Appropriating Change: Student Activism as a Source of Institutional Status

What does our work mean now and what will it mean in the future? Who has given themselves the power to tell us institutional histories? And how rooted in truth is an institutional history when it comes directly from the institution itself?

This event aims to illuminate the powerful history of student activism at Williams College, but it also aims to understand how Predominately White Institutions (PWIs) in the United States have used student activism as a marker of their own prestige and status. In this event, audience members will be invited to take a deeper look into what student activism has historically been, and how higher education institutions alter the meaning of student protest by using these historical moments to amplify and further their own institutional goals years after original events of activism. The event will speak to the history of moments such as the Hopkins Hall occupation in 1969, the Hunger Strikes of 1991 and 1993 for the formation of a Latina/o Studied program, the roots of Claiming Williams Day itself, and the 30+ years of student work which, this year, has led to the formation of an Asian-American Studies program. Additionally, this event will engage with current student activism on campus and ask how student leaders are regarded by the very institution they seek to change, the very institution that might someday use their work to bestow honor upon itself. By interviewing current students about how the work they have done, and how they have been regarded along the way, we get closer to honesty about institutional oppression and perpetuation of white supremacy.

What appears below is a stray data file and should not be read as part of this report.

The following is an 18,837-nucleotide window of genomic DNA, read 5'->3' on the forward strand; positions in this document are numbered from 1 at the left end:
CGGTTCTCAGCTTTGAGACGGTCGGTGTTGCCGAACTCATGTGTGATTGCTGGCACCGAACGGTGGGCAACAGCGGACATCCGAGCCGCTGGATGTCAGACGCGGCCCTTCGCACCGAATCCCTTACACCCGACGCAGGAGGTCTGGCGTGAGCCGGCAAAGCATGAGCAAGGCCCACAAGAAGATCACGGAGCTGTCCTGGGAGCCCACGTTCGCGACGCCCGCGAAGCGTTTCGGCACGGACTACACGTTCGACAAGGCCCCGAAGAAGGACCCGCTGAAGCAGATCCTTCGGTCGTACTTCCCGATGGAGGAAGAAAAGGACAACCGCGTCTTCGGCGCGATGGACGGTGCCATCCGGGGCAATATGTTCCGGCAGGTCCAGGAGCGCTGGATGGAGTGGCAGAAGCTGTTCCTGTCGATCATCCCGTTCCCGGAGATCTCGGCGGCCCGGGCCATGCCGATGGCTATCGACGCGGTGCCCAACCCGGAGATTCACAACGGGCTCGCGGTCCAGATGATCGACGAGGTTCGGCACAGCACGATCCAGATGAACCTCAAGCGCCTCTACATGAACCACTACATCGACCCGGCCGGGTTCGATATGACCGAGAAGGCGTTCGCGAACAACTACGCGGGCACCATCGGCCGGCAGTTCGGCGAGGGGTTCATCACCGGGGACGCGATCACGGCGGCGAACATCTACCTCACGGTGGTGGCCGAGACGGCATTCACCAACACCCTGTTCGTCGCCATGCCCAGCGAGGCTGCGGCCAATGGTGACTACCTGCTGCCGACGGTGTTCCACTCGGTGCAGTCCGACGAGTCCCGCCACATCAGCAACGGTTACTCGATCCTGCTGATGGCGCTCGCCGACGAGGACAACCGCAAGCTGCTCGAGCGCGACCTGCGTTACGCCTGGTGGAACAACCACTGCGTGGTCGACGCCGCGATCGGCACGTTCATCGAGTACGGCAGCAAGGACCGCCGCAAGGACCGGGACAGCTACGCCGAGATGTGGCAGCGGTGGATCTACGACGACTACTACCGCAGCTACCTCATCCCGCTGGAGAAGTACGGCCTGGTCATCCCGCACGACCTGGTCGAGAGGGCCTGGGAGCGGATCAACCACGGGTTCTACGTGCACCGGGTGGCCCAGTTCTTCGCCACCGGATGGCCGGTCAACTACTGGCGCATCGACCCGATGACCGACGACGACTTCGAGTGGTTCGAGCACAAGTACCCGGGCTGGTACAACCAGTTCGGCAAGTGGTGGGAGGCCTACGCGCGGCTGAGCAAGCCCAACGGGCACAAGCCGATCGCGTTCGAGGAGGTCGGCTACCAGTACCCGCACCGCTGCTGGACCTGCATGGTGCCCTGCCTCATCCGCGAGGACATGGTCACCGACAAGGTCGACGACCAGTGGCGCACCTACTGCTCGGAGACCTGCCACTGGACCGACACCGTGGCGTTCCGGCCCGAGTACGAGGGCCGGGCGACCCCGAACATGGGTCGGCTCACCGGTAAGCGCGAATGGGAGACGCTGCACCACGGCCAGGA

Special Collections

3:45– 5 p.m. 

Paresky Auditorium